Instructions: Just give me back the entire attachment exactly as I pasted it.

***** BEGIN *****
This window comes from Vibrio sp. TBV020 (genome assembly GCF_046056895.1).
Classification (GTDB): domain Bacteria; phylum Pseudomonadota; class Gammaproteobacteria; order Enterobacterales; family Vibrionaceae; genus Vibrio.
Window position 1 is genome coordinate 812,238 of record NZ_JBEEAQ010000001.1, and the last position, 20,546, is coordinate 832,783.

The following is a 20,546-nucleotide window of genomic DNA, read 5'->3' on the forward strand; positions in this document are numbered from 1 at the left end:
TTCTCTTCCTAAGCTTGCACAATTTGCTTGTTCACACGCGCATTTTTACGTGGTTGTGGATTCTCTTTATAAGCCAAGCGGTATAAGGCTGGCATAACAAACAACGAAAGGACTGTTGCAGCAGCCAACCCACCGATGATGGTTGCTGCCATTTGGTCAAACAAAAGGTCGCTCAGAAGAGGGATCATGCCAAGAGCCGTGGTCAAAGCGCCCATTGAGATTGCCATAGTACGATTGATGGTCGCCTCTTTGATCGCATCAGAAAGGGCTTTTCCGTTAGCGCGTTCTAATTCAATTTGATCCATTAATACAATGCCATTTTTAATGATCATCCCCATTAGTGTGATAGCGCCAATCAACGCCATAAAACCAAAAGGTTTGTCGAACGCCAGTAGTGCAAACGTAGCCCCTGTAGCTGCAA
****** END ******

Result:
This window comes from Vibrio sp. TBV020 (genome assembly GCF_046056895.1).
Classification (GTDB): domain Bacteria; phylum Pseudomonadota; class Gammaproteobacteria; order Enterobacterales; family Vibrionaceae; genus Vibrio.
Window position 1 is genome coordinate 812,238 of record NZ_JBEEAQ010000001.1, and the last position, 20,546, is coordinate 832,783.

The following is a 20,546-nucleotide window of genomic DNA, read 5'->3' on the forward strand; positions in this document are numbered from 1 at the left end:
TTCTCTTCCTAAGCTTGCACAATTTGCTTGTTCACACGCGCATTTTTACGTGGTTGTGGATTCTCTTTATAAGCCAAGCGGTATAAGGCTGGCATAACAAACAACGAAAGGACTGTTGCAGCAGCCAACCCACCGATGATGGTTGCTGCCATTTGGTCAAACAAAAGGTCGCTCAGAAGAGGGATCATGCCAAGAGCCGTGGTCAAAGCGCCCATTGAGATTGCCATAGTACGATTGATGGTCGCCTCTTTGATCGCATCAGAAAGGGCTTTTCCGTTAGCGCGTTCTAATTCAATTTGATCCATTAATACAATGCCATTTTTAATGATCATCCCCATTAGTGTGATAGCGCCAATCAACGCCATAAAACCAAAAGGTTTGTCGAACGCCAGTAGTGCAAACGTAGCCCCTGTAGCTGCAA